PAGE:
S4: You know , when you look at David Ortiz being elected to the Hall of Fame despite failing a drug test in 2003 , you know , I think there is a bit of that stigma lifting. At the same time , the writers , the voters for the Hall of Fame have really taken a hard line stance on players who have failed drug test or been suspended for PD use. Alex Rodriguez and Manny Ramirez come to mind. You know , I think 15 , 20 years from now , if voters are voting on Fernando , I think if they can look at this and say that this was a youthful transgression and a mistake , I think they'll be able to look past it. You know , there has been some softening to the steroids era and there's been dozens and dozens of players from that era who are now in the Hall of Fame that we know nothing about whether or not they use steroids. So , you know , I think that , you know , now that there are more guardrails in place , it's important for players to really better police. What is going on with their body , what they're putting into their body , what they're putting on their body. But , you know , I think the writers , the voters have softened their stance a little bit , even if Barry Bonds and Roger Clemens and some others remain on the outside.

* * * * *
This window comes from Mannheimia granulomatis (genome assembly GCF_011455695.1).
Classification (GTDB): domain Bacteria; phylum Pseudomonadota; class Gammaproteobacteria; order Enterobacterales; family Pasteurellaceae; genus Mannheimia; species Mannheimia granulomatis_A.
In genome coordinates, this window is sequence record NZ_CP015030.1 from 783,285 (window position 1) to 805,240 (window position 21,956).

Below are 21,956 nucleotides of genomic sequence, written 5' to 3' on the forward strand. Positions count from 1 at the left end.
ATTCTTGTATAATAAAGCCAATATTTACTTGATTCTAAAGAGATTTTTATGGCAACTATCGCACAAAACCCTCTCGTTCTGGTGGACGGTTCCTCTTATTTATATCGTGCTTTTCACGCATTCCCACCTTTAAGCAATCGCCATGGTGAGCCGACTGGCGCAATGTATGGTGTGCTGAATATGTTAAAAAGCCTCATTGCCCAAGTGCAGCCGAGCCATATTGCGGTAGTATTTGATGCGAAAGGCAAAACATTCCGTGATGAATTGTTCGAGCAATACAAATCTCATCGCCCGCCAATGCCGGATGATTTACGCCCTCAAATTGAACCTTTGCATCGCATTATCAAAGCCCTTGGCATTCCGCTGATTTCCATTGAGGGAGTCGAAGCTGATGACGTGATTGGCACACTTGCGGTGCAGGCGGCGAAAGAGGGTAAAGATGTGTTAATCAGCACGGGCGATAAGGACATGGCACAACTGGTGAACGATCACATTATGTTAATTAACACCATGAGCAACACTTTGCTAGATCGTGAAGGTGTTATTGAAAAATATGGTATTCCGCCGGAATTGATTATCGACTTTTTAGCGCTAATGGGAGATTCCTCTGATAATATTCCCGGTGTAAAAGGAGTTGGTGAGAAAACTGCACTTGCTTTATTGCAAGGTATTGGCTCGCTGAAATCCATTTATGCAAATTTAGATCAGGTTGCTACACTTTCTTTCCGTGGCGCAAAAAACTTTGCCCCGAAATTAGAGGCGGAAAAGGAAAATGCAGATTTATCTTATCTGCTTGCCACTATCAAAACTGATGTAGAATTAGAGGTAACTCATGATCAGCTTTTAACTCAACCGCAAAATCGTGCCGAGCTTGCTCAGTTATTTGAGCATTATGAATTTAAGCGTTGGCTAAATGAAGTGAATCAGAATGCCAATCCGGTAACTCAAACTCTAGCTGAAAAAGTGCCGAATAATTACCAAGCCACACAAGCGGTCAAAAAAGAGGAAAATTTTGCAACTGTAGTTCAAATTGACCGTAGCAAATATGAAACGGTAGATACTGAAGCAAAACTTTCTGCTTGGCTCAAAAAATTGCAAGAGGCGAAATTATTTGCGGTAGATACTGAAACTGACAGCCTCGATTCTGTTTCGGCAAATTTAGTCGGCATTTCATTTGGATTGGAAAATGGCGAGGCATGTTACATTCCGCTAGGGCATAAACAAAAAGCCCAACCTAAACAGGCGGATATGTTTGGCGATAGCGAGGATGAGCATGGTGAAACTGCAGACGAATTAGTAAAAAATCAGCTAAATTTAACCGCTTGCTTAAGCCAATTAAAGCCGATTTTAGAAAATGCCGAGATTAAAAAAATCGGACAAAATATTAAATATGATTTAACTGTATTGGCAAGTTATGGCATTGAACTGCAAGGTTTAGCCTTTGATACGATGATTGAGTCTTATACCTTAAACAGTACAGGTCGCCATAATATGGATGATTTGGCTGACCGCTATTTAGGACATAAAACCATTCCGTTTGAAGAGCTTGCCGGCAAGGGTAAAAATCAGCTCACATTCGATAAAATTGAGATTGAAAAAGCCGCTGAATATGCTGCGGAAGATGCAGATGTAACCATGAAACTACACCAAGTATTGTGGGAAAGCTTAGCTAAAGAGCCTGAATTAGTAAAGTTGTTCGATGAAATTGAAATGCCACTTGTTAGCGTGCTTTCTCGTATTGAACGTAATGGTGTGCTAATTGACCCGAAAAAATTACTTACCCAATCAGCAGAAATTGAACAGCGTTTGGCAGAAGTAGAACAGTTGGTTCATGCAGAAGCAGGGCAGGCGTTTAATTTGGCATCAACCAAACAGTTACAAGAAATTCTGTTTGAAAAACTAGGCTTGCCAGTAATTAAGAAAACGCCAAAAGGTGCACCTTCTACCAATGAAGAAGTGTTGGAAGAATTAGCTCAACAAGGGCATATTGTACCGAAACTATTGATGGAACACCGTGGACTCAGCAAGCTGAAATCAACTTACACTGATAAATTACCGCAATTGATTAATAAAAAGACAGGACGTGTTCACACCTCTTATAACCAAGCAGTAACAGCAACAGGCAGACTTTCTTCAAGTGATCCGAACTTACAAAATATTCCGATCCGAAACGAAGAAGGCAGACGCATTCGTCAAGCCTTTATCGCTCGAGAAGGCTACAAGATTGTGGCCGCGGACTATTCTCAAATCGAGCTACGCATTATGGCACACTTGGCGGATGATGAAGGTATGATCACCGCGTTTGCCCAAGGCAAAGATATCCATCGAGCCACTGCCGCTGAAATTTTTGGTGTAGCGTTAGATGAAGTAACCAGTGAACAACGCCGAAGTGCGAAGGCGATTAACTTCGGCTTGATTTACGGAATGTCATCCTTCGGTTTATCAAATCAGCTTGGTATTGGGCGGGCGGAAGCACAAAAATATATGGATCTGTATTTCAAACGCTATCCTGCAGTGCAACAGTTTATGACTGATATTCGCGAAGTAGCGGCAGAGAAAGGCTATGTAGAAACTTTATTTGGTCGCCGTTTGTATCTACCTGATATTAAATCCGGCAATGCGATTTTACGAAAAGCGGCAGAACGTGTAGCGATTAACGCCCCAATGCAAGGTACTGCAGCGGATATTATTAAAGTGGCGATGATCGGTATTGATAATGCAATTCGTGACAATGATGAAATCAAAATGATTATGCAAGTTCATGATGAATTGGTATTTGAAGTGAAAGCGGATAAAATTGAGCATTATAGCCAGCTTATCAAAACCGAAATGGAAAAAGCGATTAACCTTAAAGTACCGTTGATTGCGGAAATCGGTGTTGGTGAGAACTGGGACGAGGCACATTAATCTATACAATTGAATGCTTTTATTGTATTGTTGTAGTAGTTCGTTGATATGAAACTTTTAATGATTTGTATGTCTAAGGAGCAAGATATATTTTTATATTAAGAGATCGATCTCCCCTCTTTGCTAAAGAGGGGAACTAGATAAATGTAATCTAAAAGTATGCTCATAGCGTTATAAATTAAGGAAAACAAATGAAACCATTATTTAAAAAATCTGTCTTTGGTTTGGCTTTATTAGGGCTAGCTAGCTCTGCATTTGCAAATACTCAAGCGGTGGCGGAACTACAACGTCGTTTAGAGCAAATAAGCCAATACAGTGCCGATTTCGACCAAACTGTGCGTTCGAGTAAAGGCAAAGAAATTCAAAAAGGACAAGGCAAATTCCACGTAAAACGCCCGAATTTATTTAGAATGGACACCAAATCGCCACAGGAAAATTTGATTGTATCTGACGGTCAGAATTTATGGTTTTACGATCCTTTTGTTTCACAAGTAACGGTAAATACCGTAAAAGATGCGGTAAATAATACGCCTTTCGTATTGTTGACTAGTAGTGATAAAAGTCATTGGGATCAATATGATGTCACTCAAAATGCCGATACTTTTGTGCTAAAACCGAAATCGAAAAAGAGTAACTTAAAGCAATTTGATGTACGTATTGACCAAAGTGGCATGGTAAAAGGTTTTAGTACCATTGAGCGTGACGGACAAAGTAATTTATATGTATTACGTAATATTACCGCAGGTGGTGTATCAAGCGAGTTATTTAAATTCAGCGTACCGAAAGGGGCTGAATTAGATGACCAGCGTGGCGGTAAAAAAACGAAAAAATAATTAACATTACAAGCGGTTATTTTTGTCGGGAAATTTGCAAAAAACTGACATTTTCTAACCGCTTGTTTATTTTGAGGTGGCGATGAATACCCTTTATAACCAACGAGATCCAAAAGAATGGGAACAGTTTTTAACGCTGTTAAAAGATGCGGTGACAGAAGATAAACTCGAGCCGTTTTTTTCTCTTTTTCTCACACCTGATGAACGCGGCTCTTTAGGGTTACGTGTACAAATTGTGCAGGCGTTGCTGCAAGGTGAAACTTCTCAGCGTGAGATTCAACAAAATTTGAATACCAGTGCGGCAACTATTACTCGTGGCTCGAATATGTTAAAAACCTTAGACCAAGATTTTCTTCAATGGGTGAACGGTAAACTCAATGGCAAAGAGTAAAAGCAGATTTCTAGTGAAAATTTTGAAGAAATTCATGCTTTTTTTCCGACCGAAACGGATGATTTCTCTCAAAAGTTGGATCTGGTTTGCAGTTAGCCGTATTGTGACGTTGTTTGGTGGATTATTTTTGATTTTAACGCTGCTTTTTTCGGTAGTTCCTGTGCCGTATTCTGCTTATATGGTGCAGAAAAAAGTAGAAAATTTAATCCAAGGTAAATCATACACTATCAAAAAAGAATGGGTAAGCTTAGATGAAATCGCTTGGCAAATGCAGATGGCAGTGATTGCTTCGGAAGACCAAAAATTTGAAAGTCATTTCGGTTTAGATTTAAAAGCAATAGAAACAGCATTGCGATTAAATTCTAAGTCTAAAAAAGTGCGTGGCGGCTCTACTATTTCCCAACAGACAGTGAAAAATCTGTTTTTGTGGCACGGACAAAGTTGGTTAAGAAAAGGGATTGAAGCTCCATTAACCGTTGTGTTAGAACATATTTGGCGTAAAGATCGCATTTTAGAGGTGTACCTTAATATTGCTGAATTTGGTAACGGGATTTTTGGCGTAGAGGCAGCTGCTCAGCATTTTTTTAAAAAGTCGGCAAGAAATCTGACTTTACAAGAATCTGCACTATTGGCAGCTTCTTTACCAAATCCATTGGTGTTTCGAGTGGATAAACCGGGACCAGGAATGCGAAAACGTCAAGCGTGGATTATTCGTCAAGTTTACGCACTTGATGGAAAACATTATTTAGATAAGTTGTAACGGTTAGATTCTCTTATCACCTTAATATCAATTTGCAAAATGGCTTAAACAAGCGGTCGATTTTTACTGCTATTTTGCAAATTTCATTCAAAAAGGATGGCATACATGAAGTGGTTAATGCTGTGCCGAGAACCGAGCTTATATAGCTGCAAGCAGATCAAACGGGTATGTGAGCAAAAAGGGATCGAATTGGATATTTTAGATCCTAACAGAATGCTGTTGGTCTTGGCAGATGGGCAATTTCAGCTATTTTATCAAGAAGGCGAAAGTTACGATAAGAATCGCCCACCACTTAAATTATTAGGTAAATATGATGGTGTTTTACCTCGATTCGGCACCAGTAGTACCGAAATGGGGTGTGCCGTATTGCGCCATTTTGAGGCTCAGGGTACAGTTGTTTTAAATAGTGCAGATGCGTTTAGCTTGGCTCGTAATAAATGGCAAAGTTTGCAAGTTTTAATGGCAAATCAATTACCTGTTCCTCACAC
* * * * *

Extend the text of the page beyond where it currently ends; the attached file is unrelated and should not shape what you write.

S1: Yeah , I mean , we know athletes just like the rest of society , they get in trouble for all kinds of bad behavior.

S3: There's I mean , there's Google right there at your disposal. If you have a phone , which all of these players definitely have phones and they also have people who manage them who should be looking after what they're putting into their bodies in addition to just the players policing themselves. So I think that's what makes it really hard to just kind of overcome that that stigma that we were talking about.